'IHE B. B. SAUNDERS.
CO. v. THE B. B.
(Circuit Oourt, S. D. NeJID York.
COLLISION-TUG AND TOW-STEAM-BOAT-NINETEENTH RULE OF NAVIGATION.
Where a tug, incumbered with a tow. proceeding on an ebb-tide at a suitaable distance Otlt in the channel, has, while keeping on her course, and pursuing a moderate speed, been brought into danger of collision by the violation on the part of a steam-boat of the nineteenth rule of navigation, and after doing all that could fairly be expected is not able to avoid collision, the tug cannot be held liable for damages to the tow and her cargo resulting from such collision.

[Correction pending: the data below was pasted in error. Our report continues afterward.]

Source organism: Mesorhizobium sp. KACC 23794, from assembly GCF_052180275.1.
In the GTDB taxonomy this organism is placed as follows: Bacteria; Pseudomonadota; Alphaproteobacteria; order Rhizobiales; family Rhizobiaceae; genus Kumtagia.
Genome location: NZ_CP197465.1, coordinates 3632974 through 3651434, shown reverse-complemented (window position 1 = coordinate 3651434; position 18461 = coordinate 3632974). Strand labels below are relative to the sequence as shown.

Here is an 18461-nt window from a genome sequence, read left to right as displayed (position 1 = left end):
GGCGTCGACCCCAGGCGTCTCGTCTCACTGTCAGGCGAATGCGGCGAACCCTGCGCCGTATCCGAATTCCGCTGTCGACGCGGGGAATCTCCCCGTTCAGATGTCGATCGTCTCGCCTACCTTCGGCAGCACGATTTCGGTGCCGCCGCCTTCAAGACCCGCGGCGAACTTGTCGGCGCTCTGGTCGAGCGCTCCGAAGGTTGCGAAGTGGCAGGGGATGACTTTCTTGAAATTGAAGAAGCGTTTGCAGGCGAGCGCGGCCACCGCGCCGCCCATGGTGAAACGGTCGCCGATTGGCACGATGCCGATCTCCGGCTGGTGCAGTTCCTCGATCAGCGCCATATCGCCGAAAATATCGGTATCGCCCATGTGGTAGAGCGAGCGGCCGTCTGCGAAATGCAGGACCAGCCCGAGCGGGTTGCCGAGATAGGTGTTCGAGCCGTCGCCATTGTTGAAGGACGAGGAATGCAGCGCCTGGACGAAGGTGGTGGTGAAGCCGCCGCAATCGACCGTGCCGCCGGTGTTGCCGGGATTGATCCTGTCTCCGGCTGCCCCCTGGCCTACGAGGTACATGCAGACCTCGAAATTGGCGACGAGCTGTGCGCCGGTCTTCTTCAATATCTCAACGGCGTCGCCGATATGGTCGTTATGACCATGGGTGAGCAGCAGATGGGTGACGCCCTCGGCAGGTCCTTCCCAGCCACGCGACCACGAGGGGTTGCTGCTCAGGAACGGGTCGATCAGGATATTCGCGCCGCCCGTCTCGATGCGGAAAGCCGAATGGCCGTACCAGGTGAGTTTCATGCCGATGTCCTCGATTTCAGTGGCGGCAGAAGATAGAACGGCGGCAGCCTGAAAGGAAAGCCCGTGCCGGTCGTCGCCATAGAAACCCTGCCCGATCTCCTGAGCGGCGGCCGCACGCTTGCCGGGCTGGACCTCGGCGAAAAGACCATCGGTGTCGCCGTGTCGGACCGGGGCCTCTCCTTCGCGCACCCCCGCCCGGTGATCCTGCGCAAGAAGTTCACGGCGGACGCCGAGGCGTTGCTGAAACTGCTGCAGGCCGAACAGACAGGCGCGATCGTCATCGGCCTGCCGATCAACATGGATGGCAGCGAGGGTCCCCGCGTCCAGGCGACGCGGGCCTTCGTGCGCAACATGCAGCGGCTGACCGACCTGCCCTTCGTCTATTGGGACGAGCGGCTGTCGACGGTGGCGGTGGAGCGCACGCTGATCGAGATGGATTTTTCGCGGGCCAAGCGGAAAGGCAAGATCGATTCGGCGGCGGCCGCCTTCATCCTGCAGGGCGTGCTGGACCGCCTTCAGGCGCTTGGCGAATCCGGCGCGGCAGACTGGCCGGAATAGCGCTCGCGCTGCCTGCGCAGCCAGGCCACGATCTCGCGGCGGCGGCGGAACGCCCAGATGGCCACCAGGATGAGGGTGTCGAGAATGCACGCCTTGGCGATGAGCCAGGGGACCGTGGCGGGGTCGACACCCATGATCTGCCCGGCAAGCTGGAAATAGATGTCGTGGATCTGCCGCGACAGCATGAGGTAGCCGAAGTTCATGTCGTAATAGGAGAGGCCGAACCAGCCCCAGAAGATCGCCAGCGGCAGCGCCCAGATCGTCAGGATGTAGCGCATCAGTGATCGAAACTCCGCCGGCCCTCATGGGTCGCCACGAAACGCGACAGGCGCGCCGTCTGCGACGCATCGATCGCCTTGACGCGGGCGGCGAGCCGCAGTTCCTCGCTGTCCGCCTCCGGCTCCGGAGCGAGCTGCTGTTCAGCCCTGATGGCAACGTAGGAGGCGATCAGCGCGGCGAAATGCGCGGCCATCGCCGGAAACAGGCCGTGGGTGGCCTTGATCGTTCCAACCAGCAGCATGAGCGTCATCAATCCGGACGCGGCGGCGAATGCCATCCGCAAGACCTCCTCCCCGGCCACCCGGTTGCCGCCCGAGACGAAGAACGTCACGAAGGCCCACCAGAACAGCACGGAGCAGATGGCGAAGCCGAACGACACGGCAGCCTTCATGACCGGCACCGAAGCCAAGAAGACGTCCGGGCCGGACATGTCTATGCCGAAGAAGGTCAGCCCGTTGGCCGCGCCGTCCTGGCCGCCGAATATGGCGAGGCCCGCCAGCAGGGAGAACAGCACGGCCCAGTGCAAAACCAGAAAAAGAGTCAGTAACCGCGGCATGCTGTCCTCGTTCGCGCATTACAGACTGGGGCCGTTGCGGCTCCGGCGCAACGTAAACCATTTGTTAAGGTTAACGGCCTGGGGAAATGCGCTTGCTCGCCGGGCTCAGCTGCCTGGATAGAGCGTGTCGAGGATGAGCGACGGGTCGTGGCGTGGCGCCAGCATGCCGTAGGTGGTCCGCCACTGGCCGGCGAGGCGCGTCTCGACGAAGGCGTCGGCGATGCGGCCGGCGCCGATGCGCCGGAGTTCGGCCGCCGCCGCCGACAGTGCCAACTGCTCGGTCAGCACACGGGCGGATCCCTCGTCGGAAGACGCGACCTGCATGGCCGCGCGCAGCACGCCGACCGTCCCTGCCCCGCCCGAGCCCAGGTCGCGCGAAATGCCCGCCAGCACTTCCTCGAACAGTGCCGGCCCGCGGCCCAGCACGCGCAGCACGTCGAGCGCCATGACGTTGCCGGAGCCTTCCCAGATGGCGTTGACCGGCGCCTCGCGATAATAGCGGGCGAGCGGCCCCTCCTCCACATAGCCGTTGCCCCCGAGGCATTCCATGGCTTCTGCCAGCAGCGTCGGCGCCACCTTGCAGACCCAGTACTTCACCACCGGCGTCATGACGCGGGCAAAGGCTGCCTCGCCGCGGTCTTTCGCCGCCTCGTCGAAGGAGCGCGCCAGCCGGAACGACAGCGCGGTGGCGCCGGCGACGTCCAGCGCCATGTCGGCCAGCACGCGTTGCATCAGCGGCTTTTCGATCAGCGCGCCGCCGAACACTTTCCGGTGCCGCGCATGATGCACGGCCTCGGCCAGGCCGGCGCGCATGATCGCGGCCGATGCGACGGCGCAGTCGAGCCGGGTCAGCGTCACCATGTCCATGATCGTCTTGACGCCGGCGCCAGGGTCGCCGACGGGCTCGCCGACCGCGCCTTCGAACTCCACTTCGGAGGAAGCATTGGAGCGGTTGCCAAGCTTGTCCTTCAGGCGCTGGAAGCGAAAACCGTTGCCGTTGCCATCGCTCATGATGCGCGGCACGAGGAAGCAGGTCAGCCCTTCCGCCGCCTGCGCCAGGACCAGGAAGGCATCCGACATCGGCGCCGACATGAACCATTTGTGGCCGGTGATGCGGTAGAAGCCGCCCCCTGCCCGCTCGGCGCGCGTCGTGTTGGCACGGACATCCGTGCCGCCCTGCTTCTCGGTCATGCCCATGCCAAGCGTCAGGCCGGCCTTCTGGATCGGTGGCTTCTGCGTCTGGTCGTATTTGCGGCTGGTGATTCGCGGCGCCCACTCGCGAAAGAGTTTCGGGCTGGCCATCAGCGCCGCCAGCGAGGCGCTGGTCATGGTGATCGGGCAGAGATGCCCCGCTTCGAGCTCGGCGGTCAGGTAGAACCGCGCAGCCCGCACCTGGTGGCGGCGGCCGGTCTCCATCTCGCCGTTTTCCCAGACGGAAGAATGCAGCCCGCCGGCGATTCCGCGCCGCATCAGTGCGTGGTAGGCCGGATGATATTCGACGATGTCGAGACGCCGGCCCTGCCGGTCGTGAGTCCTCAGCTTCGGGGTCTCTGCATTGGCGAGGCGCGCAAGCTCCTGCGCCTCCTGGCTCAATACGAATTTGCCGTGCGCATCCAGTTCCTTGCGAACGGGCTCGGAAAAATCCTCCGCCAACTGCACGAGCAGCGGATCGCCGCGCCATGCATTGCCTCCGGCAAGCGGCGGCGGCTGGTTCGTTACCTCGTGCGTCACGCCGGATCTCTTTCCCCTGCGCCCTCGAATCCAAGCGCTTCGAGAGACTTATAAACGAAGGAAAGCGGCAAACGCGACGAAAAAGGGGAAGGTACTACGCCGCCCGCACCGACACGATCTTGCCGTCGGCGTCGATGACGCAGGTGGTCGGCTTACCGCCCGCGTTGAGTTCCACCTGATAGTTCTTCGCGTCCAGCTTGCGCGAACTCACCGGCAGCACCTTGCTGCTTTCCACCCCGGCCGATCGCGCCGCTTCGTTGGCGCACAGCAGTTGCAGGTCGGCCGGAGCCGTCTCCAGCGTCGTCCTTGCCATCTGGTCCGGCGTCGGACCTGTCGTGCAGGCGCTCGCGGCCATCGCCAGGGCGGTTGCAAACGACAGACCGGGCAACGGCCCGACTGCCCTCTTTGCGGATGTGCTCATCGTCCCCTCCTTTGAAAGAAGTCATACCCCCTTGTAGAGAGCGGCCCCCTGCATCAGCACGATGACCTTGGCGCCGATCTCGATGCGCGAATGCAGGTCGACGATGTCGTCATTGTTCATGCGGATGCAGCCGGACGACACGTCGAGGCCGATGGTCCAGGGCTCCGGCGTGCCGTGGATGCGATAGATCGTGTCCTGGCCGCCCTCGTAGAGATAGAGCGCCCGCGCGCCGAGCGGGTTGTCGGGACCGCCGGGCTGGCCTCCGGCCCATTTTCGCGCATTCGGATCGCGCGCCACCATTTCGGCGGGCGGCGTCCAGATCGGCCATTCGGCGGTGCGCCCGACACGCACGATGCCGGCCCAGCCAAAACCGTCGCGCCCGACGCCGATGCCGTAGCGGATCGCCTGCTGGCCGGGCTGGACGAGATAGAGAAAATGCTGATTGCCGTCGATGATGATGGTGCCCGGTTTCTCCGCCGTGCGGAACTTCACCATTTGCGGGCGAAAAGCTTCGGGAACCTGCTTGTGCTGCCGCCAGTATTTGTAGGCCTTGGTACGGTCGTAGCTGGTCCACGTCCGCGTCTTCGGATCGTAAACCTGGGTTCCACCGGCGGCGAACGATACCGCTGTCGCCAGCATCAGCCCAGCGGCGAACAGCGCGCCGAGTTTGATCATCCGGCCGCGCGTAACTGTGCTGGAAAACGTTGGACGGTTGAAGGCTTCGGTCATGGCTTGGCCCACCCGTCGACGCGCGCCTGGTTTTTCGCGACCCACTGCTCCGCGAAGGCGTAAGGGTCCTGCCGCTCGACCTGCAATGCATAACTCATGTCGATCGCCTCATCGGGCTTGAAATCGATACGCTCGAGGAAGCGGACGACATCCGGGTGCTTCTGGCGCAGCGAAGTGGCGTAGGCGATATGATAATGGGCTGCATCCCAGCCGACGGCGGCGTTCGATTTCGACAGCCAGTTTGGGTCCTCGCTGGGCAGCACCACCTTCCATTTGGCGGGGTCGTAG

1n Admiralty. Butler, Stillman J Hubbard, for appellants. E. D. McCarthy, Thomas L. OgdCll, and Charles M. Da Costa, for appellees. WALLACE, J. The claimants, the owners of the steam-tug Saunders, have appealed from a decree of the district court in favor of the libelant for the sum of $8,600.66, rendered for damages sustained by the canal-boat Wilber and her cargo by a collision with the steam-boat Orient, while in tow of the Saunders, on the twenty-sixth day of Septem. ber, 1879. 19 Fed. Rep. 118. The proofs in the district COl1rtwere very meager. Two witnesses. only were produced for the libelant: Toole, the owner of the canal-boat, who saw but little of the transac· tion, and Collins, the engineer of the Orient, who was in the engine. room and saw nothing. Upon this appeal no additional evidence has been produced by the libelant, and although further evidence was offered by the claimants it has not been considered, because the depositions were suppressed. 23 Fed. Rep. 303. The witness Toole was on the Wilber near the stern. He says the tug and tow were proceeding directly down the river, about one-third the way out from the New York shore, maliing about four miles an hour, the canal.boat being lashed on the port side of the tug, when he saw the Orient corne out of the Harrison-street slip on a course directly across the river. His attention was distracted by his occupation on his own boat for a couple of minutes, and then he saw the Orient on the port side of his vessel. about 20 feet off, and she immediately struck his vessel on the port side, a little aft of midships. He thinks the Orient was making two or three miles an hour. The collision took place about noon on a clear day. 'fhe tide was slack. The Wilber soon filled and sank. The testimony of this witness establishes the foregoing facts, and there is no other satisfactory evidence to establish any material fact bearing upon the circumstances of the collision, or the question of the negligence of those in charge of either vessel,'except the testirpony of the. engineer of the Orient. The engineer. states that just before